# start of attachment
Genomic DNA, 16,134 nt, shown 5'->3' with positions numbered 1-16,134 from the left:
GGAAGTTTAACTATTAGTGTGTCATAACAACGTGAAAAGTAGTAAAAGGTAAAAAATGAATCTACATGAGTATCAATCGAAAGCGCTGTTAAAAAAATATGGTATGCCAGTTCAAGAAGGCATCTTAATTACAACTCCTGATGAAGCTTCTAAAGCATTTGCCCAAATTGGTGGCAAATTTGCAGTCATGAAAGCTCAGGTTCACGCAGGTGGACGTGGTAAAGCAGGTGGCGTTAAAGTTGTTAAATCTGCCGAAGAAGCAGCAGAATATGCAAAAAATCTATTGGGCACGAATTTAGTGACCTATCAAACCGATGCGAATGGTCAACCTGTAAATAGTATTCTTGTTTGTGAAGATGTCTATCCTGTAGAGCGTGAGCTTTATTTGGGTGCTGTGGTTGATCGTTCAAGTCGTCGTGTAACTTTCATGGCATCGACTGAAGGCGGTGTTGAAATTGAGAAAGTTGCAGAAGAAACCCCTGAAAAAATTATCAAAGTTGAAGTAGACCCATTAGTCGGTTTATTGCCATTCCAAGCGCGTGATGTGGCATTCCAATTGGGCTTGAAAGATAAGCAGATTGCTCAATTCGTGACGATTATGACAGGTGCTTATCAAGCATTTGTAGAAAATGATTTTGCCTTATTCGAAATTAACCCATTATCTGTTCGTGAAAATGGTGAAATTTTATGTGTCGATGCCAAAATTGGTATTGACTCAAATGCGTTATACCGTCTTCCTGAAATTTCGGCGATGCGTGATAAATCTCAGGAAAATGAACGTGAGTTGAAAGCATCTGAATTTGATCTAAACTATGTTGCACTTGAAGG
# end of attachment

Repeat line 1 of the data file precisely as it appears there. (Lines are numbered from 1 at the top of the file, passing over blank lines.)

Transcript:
Genomic DNA, 16,134 nt, shown 5'->3' with positions numbered 1-16,134 from the left: